The other day, I wrote a post about the fact that many journalists struggle to understand, to be perfectly honest about it, the role that Christian faith plays in the African-American church. There is a tendency to see the black church as a political institution, and that’s that.
I also mentioned that there is another common assumption, which is that the music of the black church is primarily an expression of culture, as opposed to faith. You know, those black spirituals are so lovely and so powerful, but they don’t really mean anything in particular.
I thought of that second point again when reviewing a recent New York Times piece that several GetReligion readers brought to my attention. It seems that something strange has been happening down on Broadway in recent weeks.
You see, there’s a Broadway revival — never has that word been more accurate — running of one of the greatest American plays ever about faith and family and the ties that bind.
I am referring to Horton Foote’s classic “The Trip to Bountiful,” which focuses on an elderly woman’s quiet, but desperate, flight from Houston in an attempt to visit her family homestead one last time, near a town called Bountiful. In this production, the great African-American actress Cicely Tyson is playing the lead. In this case, her race is a key element of the news hook. The Times article notes, early on:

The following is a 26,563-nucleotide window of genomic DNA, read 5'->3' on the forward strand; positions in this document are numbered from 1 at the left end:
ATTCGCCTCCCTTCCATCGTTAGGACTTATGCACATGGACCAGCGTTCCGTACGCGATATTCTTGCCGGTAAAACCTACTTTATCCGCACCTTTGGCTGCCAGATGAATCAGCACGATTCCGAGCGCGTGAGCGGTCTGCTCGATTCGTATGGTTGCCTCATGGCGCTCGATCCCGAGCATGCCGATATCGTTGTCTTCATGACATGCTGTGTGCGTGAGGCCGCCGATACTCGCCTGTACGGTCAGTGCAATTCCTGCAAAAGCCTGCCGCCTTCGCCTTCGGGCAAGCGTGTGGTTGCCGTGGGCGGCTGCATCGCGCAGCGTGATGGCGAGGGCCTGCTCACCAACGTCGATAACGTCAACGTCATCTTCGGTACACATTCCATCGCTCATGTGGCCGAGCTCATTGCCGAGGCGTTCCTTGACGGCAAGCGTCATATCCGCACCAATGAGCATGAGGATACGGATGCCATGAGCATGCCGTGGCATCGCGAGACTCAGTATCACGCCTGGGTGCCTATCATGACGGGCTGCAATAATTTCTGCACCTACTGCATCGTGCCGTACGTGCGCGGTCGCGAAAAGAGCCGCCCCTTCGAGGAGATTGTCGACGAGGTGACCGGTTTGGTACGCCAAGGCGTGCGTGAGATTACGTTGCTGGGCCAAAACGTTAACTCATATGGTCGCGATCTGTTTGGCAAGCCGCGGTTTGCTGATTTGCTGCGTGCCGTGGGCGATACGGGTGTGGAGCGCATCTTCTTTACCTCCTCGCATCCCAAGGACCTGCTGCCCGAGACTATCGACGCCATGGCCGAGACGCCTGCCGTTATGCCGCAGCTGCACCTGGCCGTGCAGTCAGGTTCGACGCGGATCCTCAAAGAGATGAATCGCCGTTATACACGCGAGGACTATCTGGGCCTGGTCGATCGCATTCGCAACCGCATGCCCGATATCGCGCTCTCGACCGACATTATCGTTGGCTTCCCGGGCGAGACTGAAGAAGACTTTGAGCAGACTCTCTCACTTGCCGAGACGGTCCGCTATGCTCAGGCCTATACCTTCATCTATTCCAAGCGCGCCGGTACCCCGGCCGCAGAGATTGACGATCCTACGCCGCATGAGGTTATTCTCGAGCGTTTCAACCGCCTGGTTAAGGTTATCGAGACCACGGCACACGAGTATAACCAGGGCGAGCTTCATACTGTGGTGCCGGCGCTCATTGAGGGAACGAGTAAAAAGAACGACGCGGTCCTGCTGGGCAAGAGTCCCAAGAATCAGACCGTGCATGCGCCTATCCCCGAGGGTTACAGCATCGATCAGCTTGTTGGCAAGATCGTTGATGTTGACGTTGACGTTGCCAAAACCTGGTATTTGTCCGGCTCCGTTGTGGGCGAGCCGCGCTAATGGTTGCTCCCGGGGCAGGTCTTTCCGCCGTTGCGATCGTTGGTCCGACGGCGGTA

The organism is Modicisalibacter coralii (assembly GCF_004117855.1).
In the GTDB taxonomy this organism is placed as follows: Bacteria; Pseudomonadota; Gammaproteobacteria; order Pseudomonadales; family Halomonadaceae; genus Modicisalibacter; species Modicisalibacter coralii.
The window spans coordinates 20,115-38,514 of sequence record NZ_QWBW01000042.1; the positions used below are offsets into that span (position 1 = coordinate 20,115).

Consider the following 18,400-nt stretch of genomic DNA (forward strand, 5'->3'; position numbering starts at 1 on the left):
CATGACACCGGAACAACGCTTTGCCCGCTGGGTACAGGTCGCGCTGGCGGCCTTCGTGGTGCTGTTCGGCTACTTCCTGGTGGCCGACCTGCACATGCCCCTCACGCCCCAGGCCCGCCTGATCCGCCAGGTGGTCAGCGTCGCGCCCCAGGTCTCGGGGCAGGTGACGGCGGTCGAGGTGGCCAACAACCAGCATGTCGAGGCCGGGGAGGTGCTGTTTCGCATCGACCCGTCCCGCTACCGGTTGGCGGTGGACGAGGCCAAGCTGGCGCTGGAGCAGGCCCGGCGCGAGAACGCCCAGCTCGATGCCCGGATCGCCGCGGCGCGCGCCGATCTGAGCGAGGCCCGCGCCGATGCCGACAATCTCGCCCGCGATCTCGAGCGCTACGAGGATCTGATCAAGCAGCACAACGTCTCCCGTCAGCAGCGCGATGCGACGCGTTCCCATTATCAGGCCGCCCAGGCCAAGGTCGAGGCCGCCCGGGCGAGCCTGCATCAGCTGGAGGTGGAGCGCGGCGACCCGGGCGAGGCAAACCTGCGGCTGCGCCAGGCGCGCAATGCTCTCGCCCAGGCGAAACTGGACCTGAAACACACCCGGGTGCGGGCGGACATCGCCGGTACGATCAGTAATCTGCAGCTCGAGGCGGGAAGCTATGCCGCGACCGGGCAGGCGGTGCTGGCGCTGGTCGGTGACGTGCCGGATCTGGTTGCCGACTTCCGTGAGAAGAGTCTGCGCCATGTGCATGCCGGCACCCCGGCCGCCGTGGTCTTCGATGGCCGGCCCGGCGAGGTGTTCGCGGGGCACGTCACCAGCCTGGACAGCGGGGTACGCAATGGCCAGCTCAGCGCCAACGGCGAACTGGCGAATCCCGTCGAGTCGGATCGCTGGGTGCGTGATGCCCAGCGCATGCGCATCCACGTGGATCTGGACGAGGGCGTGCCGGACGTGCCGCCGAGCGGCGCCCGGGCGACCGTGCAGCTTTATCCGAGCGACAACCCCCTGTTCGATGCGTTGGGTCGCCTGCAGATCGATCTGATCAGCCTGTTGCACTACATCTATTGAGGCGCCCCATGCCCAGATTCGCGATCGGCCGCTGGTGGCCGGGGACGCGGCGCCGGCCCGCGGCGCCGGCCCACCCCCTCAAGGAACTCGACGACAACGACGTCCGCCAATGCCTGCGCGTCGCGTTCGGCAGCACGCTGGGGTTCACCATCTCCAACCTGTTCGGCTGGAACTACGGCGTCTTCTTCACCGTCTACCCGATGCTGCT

She is on the run from her abusive daughter-in-law and henpecked son in Houston, desperate to see the family farm in Bountiful once more before she dies. Overcome with emotion, she begins singing an old Protestant hymn, “Blessed Assurance.”
From the first note, there’s a palpable stirring among many of the black patrons in the audience, which the play, with its all-black cast, draws in large numbers. When Ms. Tyson jumps to her feet, spreads her arms and picks up the volume, they start singing along. On some nights it’s a muted accompaniment. On other nights, and especially at Sunday matinees, it’s a full-throated chorus that rocks the theater.
“I didn’t realize they were doing it until someone remarked to me how incredible it was that the audience was joining in,” Ms. Tyson said in a recent interview, referring to her preview performances. “I said, ‘Where?’ I was so focused on what I was doing that I didn’t hear it.”
After the play opened, on April 23, she began tuning in. “At that point, I was relaxed enough to let other things seep in,” she said. “It was absolutely thrilling.”
Thrilling but unexpected.
This phenomenon happens the most in the Sunday afternoon shows, you say? That would be, well, right after, uh, church? That might have something to do with large numbers of people in the audience stepping over this line in Broadway tradition and joining in.
Now, the Times team did find an expert who knows something about this hymn (even if that expert incorrectly says that this particular Fanny Crosby text has something to do with “fundamentalist” faith). The story also features quality quotes from people in the audience.